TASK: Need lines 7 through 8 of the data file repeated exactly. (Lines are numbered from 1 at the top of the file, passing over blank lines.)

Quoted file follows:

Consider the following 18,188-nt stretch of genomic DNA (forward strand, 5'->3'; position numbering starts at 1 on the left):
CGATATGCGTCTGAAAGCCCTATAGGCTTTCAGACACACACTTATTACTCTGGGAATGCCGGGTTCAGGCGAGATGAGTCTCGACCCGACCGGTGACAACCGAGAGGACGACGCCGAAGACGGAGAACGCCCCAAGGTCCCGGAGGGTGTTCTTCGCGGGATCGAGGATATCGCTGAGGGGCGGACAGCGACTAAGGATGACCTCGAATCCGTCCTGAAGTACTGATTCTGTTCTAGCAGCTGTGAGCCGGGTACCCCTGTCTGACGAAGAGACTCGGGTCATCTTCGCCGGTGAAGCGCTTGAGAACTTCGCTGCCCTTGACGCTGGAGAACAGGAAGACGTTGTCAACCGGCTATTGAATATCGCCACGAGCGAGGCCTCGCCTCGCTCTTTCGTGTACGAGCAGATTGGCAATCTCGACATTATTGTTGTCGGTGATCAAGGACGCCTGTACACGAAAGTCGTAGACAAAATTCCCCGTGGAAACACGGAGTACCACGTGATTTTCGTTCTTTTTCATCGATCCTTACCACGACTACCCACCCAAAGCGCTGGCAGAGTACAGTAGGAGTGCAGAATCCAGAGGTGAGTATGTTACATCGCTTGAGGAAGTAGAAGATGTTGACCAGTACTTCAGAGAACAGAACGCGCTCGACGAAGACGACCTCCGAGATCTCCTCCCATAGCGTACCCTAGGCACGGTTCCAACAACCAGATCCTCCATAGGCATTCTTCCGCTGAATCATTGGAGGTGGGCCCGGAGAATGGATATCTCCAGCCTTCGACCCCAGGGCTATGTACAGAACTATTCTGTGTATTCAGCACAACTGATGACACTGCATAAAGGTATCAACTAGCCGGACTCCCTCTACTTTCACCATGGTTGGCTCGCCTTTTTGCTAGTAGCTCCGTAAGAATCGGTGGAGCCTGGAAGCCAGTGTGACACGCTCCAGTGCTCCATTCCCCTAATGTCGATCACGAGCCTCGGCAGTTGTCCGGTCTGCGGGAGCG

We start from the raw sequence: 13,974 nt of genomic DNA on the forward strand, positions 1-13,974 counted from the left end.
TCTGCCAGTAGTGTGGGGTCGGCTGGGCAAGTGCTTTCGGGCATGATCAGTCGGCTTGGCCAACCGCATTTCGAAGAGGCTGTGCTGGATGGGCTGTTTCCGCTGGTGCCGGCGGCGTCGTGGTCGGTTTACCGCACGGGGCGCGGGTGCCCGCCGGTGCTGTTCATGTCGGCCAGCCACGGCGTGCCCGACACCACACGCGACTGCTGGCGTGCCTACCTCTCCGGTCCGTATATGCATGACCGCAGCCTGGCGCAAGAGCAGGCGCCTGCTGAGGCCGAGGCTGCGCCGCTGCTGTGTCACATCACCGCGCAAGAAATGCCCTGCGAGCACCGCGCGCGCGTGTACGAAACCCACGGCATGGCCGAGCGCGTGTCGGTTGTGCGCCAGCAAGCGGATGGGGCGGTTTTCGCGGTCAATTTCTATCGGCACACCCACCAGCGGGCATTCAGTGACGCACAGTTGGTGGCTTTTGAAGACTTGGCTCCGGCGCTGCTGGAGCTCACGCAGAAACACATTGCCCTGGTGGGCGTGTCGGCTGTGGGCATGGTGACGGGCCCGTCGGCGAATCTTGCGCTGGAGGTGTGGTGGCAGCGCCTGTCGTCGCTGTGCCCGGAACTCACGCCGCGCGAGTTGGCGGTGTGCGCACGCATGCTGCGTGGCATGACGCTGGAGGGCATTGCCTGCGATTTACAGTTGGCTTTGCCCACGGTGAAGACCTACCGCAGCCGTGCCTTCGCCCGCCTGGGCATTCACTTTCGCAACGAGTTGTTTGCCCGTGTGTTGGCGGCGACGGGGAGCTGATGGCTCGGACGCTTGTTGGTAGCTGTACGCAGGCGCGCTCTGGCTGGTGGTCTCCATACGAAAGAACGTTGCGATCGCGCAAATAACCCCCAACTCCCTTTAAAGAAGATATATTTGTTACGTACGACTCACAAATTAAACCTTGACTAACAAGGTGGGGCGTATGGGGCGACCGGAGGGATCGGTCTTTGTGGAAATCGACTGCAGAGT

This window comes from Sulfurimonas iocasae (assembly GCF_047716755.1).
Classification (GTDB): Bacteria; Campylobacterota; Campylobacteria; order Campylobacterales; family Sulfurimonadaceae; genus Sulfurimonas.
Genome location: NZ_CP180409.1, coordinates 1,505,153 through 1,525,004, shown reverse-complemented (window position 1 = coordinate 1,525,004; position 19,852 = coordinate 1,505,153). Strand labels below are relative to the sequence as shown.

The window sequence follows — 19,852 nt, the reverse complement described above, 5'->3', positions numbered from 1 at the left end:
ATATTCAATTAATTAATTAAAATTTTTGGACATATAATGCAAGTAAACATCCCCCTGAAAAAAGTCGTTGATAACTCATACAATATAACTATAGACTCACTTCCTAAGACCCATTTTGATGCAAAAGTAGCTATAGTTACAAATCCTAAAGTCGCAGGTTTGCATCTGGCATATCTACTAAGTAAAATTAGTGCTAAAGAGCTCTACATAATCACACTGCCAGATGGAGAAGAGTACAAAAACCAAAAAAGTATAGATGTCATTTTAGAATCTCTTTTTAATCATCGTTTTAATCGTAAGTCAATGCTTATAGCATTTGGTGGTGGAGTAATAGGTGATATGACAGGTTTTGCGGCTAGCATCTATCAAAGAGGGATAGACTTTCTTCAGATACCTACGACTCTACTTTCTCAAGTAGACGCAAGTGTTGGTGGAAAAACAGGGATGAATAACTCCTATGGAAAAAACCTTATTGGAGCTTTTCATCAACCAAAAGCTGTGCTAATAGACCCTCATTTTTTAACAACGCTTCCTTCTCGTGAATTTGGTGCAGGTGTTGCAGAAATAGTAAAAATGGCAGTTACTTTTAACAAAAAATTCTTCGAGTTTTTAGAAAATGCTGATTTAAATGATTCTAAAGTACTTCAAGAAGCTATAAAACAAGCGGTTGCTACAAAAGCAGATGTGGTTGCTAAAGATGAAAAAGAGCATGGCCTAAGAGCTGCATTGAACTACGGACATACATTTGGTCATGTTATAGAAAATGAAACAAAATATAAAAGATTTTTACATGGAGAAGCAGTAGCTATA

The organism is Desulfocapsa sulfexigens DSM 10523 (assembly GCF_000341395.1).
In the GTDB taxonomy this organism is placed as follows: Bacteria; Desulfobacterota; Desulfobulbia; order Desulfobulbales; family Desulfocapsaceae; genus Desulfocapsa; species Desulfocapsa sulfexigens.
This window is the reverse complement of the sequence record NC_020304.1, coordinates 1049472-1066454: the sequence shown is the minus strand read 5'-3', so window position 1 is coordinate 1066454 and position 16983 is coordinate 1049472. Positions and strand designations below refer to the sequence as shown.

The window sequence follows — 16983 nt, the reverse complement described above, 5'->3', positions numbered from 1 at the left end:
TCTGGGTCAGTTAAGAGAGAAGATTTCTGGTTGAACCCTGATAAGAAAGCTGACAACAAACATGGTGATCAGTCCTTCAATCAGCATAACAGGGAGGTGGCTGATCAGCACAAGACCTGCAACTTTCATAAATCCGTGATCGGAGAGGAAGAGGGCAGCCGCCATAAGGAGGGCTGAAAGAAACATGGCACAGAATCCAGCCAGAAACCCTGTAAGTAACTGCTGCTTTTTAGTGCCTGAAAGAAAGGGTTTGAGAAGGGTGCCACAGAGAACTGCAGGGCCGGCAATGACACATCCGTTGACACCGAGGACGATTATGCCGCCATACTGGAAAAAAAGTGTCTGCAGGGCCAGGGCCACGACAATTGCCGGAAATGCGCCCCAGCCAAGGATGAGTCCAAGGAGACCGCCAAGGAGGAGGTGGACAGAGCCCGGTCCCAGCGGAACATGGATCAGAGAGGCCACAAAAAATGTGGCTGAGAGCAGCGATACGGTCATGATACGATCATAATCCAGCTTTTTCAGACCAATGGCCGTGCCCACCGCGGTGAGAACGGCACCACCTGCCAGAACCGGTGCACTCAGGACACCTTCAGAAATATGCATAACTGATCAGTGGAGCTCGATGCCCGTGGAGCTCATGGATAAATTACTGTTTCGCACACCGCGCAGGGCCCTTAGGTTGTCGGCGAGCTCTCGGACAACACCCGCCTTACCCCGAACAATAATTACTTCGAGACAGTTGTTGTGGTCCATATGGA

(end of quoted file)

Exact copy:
Genome location: NZ_CP180409.1, coordinates 1,505,153 through 1,525,004, shown reverse-complemented (window position 1 = coordinate 1,525,004; position 19,852 = coordinate 1,505,153). Strand labels below are relative to the sequence as shown.

The window sequence follows — 19,852 nt, the reverse complement described above, 5'->3', positions numbered from 1 at the left end: